Blog Template Theology of the Body: My early morning thoughts, and the Immaculata

Saturday, December 08, 2012

My early morning thoughts, and the Immaculata

One of the greatest pleasures in my life is watching my baby wake up in the morning. When the light is still dim, she stirs a little next to me, adjusts her little body, breathes a little lighter. Gradually, there is another set of shifts and stretches among the pillows, one arm, then the next, a craning of her little neck, an arching of her little back, perhaps a defiant kick of her little feet. Eventually, we have cognition, open eyes, a still sleepy head held high triumphantly, a lilting "good moooowning mama," before the day's first demands for juice, or a movie, or whatever.

I love watching these first, early movements of each day because these are the primitive movements she made when she was first born, and before she was born- those aimless little stretches, the unformed reaching. I otherwise don't see those movements anymore. Her daily activity is rapidly becoming that of a coordinated little girl. She dances, and runs, and bounces, and kicks and throws her little balls remarkably well. She helps me scramble eggs. As she would be the first to tell you, she rides horses, because she brave. But in her half- awake, semi conscious state of the early morning, she is for a few moments again tiny, aimless, embryonic. And I treasure that.

As her mother, I think so often of how God parents us. How, as a merciful parent, He must be amused and calm and endeared when we are not quite collected. How He must sigh in infinite patience when we lose our hard-earned coordination and tumble at His feet, screaming with frustration, with nothing left to need but fatherly consolation. How He must smile when, every now and then, we successfully dance, or toss our balls, or act with the courage and the dignity and skill for which we are made. How He must dream of the day when we will be champions of grace, giving Him the credit that is truly due to His excellent paternal care. And yet how He treasures us even in the early and unformed times too, when our weak souls are embryonic, and when the grace in our lives becomes unformed because of sin.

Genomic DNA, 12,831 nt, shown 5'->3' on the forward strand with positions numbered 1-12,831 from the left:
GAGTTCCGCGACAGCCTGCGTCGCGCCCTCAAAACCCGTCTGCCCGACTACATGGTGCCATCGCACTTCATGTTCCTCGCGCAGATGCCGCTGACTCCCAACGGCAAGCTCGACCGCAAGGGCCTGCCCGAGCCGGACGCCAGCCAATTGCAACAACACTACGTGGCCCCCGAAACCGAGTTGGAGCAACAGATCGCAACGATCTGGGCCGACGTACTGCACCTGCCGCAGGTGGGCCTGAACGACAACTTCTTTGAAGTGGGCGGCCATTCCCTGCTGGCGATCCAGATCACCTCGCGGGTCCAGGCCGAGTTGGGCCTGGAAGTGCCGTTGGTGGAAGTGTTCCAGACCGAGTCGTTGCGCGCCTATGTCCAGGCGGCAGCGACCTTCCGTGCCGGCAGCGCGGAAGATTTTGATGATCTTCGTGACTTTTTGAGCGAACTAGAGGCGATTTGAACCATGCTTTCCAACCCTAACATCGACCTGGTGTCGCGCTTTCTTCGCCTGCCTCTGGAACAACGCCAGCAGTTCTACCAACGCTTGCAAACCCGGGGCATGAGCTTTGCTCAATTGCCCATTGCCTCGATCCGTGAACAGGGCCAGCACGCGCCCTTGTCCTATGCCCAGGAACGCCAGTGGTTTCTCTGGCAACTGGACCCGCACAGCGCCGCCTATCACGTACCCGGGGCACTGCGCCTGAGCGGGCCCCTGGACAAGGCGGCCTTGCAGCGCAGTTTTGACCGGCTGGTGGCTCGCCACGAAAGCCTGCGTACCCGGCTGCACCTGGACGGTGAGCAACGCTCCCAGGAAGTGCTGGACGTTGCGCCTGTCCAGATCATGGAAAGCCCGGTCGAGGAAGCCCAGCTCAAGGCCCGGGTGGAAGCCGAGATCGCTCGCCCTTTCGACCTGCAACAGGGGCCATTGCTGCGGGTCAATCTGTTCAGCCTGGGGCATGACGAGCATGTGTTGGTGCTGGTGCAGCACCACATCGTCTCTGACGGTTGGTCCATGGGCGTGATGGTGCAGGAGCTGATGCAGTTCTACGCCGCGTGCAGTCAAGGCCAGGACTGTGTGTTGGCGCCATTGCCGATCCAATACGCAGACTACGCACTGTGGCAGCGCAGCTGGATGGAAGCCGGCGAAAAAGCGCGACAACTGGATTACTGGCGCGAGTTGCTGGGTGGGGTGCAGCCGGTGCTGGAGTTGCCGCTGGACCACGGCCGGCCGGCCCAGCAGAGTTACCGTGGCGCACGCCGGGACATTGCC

So much mercy. Because in the utterly gratuitous beginning, our God made a world fully formed. Everything that was made, was made. Adult Adam, adult Eve. Everything ready and willing for vigorous, effective stewardship, and fruitfulness, and fully intimate fellowship with their Creator and with one another. Our first parents were for a time gorgeous, coordinated, collected champions of grace. It is not surprising that when the dawn of the new creation began to break, God started again with grace fully formed, adult, flourishing, mature, lacking nothing, in the handmaiden who would conceive His Son. In her, everything was ready and willing for stewardship, and fruitfulness, and fully intimate fellowship with her Creator and with us. In the New Eve- as with the first Eve, but better- there would be no embryonic, unformed virtue, no baby days of confused uncollectedness. There was no lacking that remained to be filled by experience and instruction. She is she who is full of grace. God is the Creator who makes things that are fully formed. In the beginning, He did it once; in Mary, He did it again.

It is fitting that we acknowledge that we are different. We are embryonic, we become infants time and time again. We obviously sin. We undo the full grace of our baptism. In our baby souls, day in and day out, we grow, revert, try again. And because of the fully formed one who once said yes, we are given the mercy of living and moving and being in the One who, in His mercy, gave Himself a mother in order to take on every aspect of our humanity. In His mercy, He gives us His mother too. I imagine they are both watching our craning and stretching and our waking little triumphs together, in the early morning light of Advent.